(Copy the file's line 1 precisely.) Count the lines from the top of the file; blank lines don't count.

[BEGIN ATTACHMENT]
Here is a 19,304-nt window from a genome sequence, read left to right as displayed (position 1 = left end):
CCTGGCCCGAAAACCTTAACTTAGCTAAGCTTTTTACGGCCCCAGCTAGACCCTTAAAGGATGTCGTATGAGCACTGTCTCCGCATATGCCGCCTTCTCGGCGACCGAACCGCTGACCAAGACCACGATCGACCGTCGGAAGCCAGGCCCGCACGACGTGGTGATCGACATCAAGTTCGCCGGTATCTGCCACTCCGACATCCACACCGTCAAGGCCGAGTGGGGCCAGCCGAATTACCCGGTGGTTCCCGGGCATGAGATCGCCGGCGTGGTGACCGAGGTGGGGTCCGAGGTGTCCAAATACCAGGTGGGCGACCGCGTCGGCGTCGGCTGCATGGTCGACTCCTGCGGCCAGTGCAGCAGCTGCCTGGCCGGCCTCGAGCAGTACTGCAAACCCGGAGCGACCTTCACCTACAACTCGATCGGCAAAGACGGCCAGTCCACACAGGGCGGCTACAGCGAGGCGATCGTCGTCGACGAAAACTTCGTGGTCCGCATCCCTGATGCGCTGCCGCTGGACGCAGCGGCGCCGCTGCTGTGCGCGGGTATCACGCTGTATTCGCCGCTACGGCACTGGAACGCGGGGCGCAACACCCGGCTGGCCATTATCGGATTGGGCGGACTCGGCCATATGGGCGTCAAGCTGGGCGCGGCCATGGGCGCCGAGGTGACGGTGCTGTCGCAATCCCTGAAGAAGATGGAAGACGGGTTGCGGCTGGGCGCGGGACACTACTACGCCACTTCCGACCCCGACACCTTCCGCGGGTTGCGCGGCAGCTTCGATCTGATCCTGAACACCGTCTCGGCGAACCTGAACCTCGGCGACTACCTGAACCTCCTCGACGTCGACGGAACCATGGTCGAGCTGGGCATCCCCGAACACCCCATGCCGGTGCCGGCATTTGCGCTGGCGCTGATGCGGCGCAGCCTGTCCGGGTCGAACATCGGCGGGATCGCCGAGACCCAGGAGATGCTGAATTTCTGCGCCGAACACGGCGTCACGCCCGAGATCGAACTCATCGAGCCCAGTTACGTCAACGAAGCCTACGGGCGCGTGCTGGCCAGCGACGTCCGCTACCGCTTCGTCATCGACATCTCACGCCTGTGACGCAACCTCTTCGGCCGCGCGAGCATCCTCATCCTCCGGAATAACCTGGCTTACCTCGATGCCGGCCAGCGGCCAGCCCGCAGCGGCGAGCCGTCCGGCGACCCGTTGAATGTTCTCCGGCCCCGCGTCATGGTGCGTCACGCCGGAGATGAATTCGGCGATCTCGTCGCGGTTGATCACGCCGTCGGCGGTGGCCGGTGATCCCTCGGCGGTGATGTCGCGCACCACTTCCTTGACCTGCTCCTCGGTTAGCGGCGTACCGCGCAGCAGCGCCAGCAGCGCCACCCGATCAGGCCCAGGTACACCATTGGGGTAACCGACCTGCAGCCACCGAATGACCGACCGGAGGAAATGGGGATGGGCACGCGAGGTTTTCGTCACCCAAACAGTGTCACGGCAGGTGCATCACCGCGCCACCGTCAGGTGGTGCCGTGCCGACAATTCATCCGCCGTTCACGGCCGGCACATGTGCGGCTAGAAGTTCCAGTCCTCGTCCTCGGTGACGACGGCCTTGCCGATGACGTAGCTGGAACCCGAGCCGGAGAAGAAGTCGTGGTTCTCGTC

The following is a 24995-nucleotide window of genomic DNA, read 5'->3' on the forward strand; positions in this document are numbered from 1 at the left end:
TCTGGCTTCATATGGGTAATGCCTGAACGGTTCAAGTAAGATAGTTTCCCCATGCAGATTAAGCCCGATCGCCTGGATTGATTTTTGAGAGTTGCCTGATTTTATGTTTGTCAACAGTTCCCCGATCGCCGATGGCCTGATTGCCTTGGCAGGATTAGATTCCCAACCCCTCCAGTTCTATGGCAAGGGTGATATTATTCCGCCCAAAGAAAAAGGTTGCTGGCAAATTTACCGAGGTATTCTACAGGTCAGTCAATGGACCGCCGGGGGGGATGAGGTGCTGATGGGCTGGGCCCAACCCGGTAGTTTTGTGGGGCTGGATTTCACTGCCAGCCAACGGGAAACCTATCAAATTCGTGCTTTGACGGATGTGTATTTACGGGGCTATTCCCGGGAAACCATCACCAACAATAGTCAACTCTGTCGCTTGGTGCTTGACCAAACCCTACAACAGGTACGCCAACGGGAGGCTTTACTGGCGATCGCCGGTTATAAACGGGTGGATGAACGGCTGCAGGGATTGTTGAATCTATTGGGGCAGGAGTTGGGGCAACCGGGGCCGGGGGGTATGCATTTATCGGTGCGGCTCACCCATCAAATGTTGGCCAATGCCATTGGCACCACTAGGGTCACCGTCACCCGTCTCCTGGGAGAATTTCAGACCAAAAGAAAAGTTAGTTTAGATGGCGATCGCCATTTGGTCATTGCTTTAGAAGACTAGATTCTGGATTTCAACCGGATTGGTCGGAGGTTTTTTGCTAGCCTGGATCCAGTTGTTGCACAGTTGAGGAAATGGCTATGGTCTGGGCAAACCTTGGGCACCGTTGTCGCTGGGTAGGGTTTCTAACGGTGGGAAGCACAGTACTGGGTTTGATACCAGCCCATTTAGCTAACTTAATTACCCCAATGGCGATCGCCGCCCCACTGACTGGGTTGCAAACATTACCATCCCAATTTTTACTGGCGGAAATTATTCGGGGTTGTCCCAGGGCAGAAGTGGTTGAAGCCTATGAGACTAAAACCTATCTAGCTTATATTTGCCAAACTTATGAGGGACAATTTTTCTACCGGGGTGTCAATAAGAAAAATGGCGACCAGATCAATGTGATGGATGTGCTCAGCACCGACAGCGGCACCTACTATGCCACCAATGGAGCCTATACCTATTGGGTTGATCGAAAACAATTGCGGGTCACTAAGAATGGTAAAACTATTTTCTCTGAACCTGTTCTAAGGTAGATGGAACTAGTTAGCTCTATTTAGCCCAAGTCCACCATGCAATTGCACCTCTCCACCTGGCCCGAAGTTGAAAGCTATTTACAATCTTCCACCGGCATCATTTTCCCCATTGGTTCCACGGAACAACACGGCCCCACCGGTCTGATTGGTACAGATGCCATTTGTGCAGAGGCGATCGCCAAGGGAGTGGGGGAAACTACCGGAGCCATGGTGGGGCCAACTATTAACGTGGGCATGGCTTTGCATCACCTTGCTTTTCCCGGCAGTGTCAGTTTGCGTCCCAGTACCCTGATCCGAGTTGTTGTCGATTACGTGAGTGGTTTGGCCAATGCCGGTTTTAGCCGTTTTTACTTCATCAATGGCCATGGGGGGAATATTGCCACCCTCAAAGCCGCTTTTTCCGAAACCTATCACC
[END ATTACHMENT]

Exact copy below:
Here is a 19,304-nt window from a genome sequence, read left to right as displayed (position 1 = left end):